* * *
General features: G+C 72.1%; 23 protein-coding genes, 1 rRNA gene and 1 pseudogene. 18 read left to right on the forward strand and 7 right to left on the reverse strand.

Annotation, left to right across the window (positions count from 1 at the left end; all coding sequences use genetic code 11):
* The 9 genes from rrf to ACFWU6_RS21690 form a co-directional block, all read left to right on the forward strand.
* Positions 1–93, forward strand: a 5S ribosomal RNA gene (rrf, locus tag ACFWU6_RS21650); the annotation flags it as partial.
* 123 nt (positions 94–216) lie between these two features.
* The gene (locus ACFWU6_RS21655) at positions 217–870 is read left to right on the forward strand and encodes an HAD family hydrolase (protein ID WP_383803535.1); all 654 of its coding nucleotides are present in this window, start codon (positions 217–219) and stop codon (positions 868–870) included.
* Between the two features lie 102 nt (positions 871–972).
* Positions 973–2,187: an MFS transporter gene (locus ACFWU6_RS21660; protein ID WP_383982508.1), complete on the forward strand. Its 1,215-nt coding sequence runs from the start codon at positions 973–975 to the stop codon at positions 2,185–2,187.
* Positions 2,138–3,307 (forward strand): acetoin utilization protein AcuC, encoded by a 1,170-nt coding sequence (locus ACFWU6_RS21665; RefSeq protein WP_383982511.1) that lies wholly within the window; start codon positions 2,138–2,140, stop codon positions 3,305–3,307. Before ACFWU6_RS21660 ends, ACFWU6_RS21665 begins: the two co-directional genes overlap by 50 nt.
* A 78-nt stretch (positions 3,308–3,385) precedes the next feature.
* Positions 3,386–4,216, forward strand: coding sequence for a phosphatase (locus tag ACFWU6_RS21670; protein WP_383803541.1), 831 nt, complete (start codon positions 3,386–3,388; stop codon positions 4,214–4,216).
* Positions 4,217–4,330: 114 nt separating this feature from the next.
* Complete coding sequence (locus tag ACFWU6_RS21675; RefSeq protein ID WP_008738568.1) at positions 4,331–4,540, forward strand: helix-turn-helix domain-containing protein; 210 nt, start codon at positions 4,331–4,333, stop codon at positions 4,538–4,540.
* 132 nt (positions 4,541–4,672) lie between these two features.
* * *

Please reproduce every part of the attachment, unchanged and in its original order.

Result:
General features: G+C 72.1%; 23 protein-coding genes, 1 rRNA gene and 1 pseudogene. 18 read left to right on the forward strand and 7 right to left on the reverse strand.

Annotation, left to right across the window (positions count from 1 at the left end; all coding sequences use genetic code 11):
* The 9 genes from rrf to ACFWU6_RS21690 form a co-directional block, all read left to right on the forward strand.
* Positions 1–93, forward strand: a 5S ribosomal RNA gene (rrf, locus tag ACFWU6_RS21650); the annotation flags it as partial.
* 123 nt (positions 94–216) lie between these two features.
* The gene (locus ACFWU6_RS21655) at positions 217–870 is read left to right on the forward strand and encodes an HAD family hydrolase (protein ID WP_383803535.1); all 654 of its coding nucleotides are present in this window, start codon (positions 217–219) and stop codon (positions 868–870) included.
* Between the two features lie 102 nt (positions 871–972).
* Positions 973–2,187: an MFS transporter gene (locus ACFWU6_RS21660; protein ID WP_383982508.1), complete on the forward strand. Its 1,215-nt coding sequence runs from the start codon at positions 973–975 to the stop codon at positions 2,185–2,187.
* Positions 2,138–3,307 (forward strand): acetoin utilization protein AcuC, encoded by a 1,170-nt coding sequence (locus ACFWU6_RS21665; RefSeq protein WP_383982511.1) that lies wholly within the window; start codon positions 2,138–2,140, stop codon positions 3,305–3,307. Before ACFWU6_RS21660 ends, ACFWU6_RS21665 begins: the two co-directional genes overlap by 50 nt.
* A 78-nt stretch (positions 3,308–3,385) precedes the next feature.
* Positions 3,386–4,216, forward strand: coding sequence for a phosphatase (locus tag ACFWU6_RS21670; protein WP_383803541.1), 831 nt, complete (start codon positions 3,386–3,388; stop codon positions 4,214–4,216).
* Positions 4,217–4,330: 114 nt separating this feature from the next.
* Complete coding sequence (locus tag ACFWU6_RS21675; RefSeq protein ID WP_008738568.1) at positions 4,331–4,540, forward strand: helix-turn-helix domain-containing protein; 210 nt, start codon at positions 4,331–4,333, stop codon at positions 4,538–4,540.
* 132 nt (positions 4,541–4,672) lie between these two features.